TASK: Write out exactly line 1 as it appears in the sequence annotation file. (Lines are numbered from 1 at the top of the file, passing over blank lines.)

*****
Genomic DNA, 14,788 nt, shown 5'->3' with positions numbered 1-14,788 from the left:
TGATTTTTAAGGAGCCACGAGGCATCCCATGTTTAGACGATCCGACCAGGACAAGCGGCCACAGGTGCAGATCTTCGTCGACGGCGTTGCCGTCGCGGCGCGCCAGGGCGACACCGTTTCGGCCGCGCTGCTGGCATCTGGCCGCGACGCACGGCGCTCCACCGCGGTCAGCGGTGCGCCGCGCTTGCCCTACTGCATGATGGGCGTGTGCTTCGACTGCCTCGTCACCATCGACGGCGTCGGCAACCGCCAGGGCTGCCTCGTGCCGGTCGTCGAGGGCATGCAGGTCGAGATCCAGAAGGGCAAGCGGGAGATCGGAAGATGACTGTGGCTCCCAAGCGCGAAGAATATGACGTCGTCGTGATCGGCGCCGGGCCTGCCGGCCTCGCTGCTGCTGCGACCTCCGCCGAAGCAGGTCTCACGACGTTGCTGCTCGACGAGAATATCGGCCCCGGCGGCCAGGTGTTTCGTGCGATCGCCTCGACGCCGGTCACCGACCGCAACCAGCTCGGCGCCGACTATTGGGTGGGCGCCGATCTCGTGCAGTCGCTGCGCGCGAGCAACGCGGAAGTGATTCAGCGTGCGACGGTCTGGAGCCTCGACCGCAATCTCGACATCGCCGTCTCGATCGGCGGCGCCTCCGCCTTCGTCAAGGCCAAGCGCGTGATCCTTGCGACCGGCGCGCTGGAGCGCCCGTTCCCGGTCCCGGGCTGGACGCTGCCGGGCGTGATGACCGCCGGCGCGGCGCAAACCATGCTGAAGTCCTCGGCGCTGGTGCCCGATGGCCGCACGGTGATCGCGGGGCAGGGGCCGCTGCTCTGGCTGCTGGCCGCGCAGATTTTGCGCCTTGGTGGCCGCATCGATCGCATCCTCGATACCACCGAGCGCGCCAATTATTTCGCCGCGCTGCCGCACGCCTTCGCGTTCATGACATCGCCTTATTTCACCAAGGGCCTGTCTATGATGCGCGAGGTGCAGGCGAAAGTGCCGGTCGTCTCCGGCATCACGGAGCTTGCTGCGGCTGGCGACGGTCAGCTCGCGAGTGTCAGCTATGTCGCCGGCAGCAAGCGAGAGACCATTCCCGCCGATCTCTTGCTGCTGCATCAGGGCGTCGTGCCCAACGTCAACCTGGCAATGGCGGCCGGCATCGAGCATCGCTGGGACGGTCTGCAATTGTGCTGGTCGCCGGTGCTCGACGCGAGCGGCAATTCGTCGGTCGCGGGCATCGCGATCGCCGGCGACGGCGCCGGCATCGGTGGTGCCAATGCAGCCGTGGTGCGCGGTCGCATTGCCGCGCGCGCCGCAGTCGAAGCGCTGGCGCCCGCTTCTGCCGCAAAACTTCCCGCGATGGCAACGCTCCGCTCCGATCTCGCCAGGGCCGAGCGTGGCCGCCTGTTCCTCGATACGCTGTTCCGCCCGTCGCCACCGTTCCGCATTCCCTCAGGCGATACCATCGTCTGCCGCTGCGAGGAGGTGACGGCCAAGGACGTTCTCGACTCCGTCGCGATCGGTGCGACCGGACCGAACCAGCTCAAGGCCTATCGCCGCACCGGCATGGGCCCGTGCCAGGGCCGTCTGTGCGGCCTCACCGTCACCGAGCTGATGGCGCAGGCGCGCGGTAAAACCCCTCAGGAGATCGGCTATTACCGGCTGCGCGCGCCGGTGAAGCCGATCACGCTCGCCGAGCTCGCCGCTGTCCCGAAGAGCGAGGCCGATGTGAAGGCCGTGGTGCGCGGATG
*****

Genomic DNA, 14,788 nt, shown 5'->3' with positions numbered 1-14,788 from the left: